As the nights get darker, people often forget the effects this can have on their eyesight and the risk it can cause when driving.
Road accidents increase as the nights get darker
Statistics from The Royal Society for the Prevention of Accidents suggest it is more dangerous to be out and about when it’s dark. In 2016, pedestrian deaths rose from 20 in September to 35 in October, 50 in November and 67 in December.
The number of deaths and injuries on our roads increase when the clocks go back, so it’s vital that drivers and pedestrians make sure their vision remains in top condition at this time of year.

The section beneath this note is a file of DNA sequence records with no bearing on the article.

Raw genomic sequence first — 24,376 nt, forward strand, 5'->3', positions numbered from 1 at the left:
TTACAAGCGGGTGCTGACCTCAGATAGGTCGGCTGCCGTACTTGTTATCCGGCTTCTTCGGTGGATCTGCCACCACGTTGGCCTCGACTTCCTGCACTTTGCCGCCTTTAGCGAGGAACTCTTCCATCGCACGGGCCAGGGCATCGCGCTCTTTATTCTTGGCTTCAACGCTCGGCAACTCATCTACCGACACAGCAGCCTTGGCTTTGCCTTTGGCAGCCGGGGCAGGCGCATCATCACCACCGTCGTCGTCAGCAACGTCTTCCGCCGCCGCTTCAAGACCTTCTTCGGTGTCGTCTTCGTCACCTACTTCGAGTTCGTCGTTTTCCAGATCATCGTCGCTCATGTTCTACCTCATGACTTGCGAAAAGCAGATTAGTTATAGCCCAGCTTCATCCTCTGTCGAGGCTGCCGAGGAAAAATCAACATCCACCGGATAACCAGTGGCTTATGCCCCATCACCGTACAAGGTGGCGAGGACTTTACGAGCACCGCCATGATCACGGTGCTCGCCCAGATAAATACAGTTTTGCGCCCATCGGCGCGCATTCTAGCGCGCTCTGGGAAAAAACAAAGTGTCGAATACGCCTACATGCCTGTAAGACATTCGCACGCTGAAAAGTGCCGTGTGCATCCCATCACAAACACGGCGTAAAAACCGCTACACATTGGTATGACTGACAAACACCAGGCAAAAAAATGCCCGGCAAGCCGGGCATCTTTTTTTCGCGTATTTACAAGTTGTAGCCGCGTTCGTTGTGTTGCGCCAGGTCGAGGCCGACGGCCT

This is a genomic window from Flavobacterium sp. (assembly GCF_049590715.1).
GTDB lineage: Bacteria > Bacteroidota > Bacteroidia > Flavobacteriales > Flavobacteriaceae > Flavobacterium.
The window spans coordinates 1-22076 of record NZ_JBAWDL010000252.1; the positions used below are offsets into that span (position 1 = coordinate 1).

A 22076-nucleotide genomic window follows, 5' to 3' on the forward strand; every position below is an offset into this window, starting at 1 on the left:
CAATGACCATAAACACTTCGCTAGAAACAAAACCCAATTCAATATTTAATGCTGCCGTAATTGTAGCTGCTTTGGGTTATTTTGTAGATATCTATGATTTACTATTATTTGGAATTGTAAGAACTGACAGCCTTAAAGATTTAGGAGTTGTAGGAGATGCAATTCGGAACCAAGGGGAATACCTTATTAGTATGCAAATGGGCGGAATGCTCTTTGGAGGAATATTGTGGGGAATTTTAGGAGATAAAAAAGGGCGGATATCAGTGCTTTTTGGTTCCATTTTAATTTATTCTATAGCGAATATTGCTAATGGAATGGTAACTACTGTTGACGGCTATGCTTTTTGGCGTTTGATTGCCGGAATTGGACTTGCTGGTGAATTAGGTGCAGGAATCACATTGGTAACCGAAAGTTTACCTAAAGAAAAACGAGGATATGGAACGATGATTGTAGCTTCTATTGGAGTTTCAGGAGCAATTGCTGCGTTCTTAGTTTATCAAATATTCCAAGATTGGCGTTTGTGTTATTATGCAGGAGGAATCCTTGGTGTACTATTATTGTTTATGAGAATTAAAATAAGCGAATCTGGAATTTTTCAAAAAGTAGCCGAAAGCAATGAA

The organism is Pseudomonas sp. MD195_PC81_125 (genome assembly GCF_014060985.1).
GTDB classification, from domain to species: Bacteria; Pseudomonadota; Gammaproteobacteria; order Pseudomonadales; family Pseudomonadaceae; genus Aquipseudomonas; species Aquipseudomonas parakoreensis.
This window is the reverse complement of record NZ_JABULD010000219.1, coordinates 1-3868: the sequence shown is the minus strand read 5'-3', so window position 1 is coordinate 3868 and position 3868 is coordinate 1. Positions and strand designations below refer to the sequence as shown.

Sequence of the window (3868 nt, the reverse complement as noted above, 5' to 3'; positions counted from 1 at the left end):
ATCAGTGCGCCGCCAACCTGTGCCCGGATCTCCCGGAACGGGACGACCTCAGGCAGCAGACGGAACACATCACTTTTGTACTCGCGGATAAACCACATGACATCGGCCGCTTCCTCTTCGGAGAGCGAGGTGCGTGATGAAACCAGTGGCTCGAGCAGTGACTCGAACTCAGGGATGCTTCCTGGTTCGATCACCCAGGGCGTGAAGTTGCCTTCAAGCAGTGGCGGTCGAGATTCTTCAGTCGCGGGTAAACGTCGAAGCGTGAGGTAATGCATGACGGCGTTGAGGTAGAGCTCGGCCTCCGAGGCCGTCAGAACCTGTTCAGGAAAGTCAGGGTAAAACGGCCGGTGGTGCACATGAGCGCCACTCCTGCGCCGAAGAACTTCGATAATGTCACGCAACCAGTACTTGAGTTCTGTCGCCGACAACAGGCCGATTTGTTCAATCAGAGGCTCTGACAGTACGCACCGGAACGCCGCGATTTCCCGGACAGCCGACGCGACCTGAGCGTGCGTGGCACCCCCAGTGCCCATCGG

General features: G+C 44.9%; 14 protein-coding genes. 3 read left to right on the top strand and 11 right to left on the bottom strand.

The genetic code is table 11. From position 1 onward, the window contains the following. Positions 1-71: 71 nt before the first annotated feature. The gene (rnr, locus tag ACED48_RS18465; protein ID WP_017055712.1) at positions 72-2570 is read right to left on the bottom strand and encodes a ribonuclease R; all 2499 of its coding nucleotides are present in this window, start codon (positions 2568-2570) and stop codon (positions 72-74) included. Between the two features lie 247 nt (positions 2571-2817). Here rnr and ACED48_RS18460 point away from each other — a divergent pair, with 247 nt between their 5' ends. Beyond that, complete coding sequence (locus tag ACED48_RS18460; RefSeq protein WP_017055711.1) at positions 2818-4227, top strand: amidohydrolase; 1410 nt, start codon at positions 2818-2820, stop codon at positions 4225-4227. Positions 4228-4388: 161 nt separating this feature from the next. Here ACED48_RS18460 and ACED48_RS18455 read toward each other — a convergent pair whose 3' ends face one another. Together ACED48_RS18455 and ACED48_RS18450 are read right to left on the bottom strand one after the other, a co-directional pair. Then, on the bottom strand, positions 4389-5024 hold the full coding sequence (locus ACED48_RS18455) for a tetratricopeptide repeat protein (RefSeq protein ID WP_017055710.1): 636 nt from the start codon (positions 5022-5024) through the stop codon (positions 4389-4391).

Residents urged to get their eyes tested
Diane Wood, director of the Hyde Specsavers store said: ‘We want to make sure all of our residents are staying safe at this time of year at night, especially on the roads.
'Vision is reduced when it’s dark, and if you are already experiencing problems with your vision, the added darkness could exacerbate these to a dangerous degree.
‘It’s very important to have regular eye examinations as they do not only reveal problems with your sight, but also a whole host of other serious health issues, such as high blood pressure, high cholesterol and diabetes.'